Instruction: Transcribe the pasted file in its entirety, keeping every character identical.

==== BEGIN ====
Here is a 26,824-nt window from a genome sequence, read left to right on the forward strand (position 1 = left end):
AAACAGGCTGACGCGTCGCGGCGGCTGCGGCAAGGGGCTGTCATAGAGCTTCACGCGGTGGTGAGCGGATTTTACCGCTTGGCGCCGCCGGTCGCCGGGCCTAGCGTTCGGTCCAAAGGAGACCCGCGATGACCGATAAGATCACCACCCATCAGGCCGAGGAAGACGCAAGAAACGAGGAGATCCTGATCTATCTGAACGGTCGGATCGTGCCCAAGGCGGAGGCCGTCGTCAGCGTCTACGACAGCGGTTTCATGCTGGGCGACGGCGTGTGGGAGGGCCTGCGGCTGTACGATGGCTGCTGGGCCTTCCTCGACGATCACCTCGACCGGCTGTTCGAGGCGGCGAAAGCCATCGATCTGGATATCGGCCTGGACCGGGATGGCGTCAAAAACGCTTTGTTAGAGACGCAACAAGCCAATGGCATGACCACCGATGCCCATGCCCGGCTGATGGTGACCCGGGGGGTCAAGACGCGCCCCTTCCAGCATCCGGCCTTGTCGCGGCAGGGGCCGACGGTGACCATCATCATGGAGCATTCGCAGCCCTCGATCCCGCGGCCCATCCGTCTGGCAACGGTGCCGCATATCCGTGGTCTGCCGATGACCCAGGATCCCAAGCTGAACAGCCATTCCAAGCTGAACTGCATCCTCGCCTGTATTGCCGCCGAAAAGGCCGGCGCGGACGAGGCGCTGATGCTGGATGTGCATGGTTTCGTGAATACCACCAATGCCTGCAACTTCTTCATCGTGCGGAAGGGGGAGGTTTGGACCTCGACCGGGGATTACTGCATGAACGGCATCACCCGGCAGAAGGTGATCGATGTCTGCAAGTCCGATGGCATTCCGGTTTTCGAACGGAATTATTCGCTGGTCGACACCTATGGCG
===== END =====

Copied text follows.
Here is a 26,824-nt window from a genome sequence, read left to right on the forward strand (position 1 = left end):
AAACAGGCTGACGCGTCGCGGCGGCTGCGGCAAGGGGCTGTCATAGAGCTTCACGCGGTGGTGAGCGGATTTTACCGCTTGGCGCCGCCGGTCGCCGGGCCTAGCGTTCGGTCCAAAGGAGACCCGCGATGACCGATAAGATCACCACCCATCAGGCCGAGGAAGACGCAAGAAACGAGGAGATCCTGATCTATCTGAACGGTCGGATCGTGCCCAAGGCGGAGGCCGTCGTCAGCGTCTACGACAGCGGTTTCATGCTGGGCGACGGCGTGTGGGAGGGCCTGCGGCTGTACGATGGCTGCTGGGCCTTCCTCGACGATCACCTCGACCGGCTGTTCGAGGCGGCGAAAGCCATCGATCTGGATATCGGCCTGGACCGGGATGGCGTCAAAAACGCTTTGTTAGAGACGCAACAAGCCAATGGCATGACCACCGATGCCCATGCCCGGCTGATGGTGACCCGGGGGGTCAAGACGCGCCCCTTCCAGCATCCGGCCTTGTCGCGGCAGGGGCCGACGGTGACCATCATCATGGAGCATTCGCAGCCCTCGATCCCGCGGCCCATCCGTCTGGCAACGGTGCCGCATATCCGTGGTCTGCCGATGACCCAGGATCCCAAGCTGAACAGCCATTCCAAGCTGAACTGCATCCTCGCCTGTATTGCCGCCGAAAAGGCCGGCGCGGACGAGGCGCTGATGCTGGATGTGCATGGTTTCGTGAATACCACCAATGCCTGCAACTTCTTCATCGTGCGGAAGGGGGAGGTTTGGACCTCGACCGGGGATTACTGCATGAACGGCATCACCCGGCAGAAGGTGATCGATGTCTGCAAGTCCGATGGCATTCCGGTTTTCGAACGGAATTATTCGCTGGTCGACACCTATGGCG